When adding a second layer of drywall to a ceiling, do I need to screw the first layer to the surface with the appropriate number of fasteners ( type S screws into resilient channel ) as code dictates or will the fasteners from the second layer puncturing the first layer suffice?

Full info

Two layers of 5/8" type-x drywall w/ green glue attached to 1/2" double-leg resilient channel. The first layer uses 1" Type-S screws while the second layer uses 1 5/8" Type-S screws.

  • Why are you using two layers of 5/8" drywall ? Green glue ? The holding power of screws into drywall alone is next to nothing, I would guess that you absolutely need to attach to structure.
    – Alaska Man
    May 18, 2020 at 20:57
  • AM, the two layers of drywall is a common mechanism for sound-proofing. The green glue is placed between the layers as a decoupling membrane for sound vibrations to be dissipated through (It's not actually glue at all, which can certainly be confusing). The screws from both layers are going into 25 gauge resilient channel (thus the reasoning for the type-s bugle head screws and not type-w). Isherwood is correct, I'm just curious if I need to fully screw the first layer of drywall into the channel or if the screws from the second layer will have adequate holding power for both sheets of 5/8s.
    – Jason Reed
    May 18, 2020 at 21:37

2 Answers 2


Yes, both sets of screws are required.

Two layers of gypsum board is generally used for two hour fire wall protection. The protection (and rating) comes from the proper installation, including proper nailing for both layers. If a fire develops and causes the top layer to fall, then the second layer would not have approved fastening to develop the two hour rating.

If the second layer is used for sound control, then no, the additional fastening is not required. (Sound control is developed in the material, not the fasteners.)

  • Thank you for the reply, Lee. This is a basement remodel where the residential code mandates only a 30 minute burn time for fireblocking between levels. The install for both sheets is strictly to limit acoustical transfer. I'll double check with our inspections department but this is what I needed to know. Much appreciated.
    – Jason Reed
    May 18, 2020 at 21:47
  • 1
    If you install minimum number of fasteners in first layer, don’t wait long to install second layer with correct number of fasteners or the first layer could sag causing the final layer to sag when installed.
    – Lee Sam
    May 18, 2020 at 22:35

I am going to point out that I do not approve the additional layer of drywall for ceiling. I just answered a question here - Should I use 1/4" drywall to cover ceiling texture or imperfections? - that addresses my concerns with an extra layer of drywall on ceilings.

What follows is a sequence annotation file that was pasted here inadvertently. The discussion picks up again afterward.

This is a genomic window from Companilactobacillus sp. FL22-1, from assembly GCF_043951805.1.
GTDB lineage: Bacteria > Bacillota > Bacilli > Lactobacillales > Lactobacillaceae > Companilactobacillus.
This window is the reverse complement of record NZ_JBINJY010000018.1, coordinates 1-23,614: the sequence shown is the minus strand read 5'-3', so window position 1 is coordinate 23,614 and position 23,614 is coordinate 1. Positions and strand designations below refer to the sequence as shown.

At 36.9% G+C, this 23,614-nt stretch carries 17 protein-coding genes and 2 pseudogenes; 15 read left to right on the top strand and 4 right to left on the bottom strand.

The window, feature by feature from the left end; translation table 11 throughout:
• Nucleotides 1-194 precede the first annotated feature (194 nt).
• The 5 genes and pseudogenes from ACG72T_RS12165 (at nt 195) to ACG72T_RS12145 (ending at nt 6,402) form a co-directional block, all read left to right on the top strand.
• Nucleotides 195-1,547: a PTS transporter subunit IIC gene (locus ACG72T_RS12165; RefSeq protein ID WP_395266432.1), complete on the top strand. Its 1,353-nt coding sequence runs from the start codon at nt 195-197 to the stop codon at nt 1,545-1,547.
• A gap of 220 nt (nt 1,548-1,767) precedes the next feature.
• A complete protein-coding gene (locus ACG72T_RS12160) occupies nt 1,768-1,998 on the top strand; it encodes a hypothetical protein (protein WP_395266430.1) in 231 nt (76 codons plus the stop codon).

I love doubleing up drywalls on wall (vs furring out) so I am definitely "liberal" on using drywall. I just don't like the extra weight and have had to go back and repair in the past. Add on a basement - the movement above - has to make it worse. I understand the doubling for noise but is that providing a better solution than stuff the joists with mineral wool? Also with a double drywalled ceiling... lights, fans, boxes become more complex.

Now I will just answer your question. No you don't need a normal screwing pattern. 16 screws per 8' is enough - but the key is to glue to the joists. I would also double screw the bottom layer in. This is a technique where you use the same screwing schedule and set screws about 1.5-2" apart for each pop. So everywhere you would put one... put two. It is a given that you will need longer screws to match depth of the drywall above and yes I would glue this too.

But to answer your question there isn't a rule for a set schedule in this place because it is still screwed in by the other screws.

I have done a lot of sound proofing work. I never saw a company that offered to double drywall. I am not saying it doesn't help - but between "sound proofing" guys, green companies, drywall crews, and general contractors I have worked with I think one of them would have brought this up (I have done A LOT of basements) if it was something that was worth it. The fact is you are making your install harder and making future issues harder to fix/troubleshoot. Seems the focus should be packing the cavity.

  • Thanks for the feedback and yes I agree that my time would have been better spent packing the cavity with mineral wool, which is why I did that first ;-). All things considered, the STC rating will be 65 between levels and at a cost of only $1800 in additional materials. Yes, I have added more work for myself but In the end it isn't about making the job easier, it's about no compromises in the finished product. That being the case, I'm confident in our chosen solution and appreciate your insight into the original question. I will certainly double up screw placement for the final layer.
    – Jason Reed
    May 19, 2020 at 1:17

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